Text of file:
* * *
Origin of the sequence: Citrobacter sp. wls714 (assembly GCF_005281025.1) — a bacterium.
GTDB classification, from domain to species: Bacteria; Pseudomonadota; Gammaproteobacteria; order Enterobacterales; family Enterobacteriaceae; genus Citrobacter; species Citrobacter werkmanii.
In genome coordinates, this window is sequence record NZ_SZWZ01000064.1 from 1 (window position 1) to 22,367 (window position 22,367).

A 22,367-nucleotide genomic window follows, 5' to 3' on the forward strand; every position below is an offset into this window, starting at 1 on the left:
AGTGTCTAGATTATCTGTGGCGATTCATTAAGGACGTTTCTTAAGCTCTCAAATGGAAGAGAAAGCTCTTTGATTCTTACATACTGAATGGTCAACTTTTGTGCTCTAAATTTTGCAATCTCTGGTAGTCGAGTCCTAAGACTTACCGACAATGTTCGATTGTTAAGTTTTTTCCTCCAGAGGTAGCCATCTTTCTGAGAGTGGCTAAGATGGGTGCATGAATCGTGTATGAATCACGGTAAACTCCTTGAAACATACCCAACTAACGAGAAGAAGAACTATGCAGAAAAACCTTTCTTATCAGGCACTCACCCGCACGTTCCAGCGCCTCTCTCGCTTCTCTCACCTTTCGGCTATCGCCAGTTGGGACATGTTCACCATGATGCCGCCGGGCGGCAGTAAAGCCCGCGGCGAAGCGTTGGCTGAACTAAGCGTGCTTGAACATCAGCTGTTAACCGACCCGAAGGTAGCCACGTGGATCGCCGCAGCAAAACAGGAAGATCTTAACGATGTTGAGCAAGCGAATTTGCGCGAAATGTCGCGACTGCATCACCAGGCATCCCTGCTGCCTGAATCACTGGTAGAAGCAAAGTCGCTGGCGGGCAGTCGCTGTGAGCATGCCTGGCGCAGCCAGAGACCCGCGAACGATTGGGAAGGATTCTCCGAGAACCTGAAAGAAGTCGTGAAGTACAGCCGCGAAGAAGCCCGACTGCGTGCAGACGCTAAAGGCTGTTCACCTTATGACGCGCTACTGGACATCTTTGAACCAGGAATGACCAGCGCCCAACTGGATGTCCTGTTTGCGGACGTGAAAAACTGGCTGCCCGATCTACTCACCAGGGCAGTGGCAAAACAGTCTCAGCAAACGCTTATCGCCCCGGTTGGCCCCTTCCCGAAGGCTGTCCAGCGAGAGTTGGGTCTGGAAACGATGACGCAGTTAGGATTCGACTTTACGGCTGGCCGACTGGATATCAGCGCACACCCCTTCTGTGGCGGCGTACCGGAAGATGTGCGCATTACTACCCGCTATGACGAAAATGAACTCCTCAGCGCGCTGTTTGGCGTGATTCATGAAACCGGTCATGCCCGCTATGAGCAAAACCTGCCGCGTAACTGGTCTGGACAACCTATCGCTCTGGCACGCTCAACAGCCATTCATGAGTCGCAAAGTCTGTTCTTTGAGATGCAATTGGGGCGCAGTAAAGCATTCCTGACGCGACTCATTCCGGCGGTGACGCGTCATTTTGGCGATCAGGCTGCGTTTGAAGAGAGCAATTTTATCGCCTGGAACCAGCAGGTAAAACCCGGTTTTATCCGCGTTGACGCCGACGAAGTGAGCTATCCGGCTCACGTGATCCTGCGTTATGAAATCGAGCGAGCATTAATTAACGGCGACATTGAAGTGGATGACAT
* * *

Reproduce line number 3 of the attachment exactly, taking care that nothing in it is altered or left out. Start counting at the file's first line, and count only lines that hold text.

In genome coordinates, this window is sequence record NZ_SZWZ01000064.1 from 1 (window position 1) to 22,367 (window position 22,367).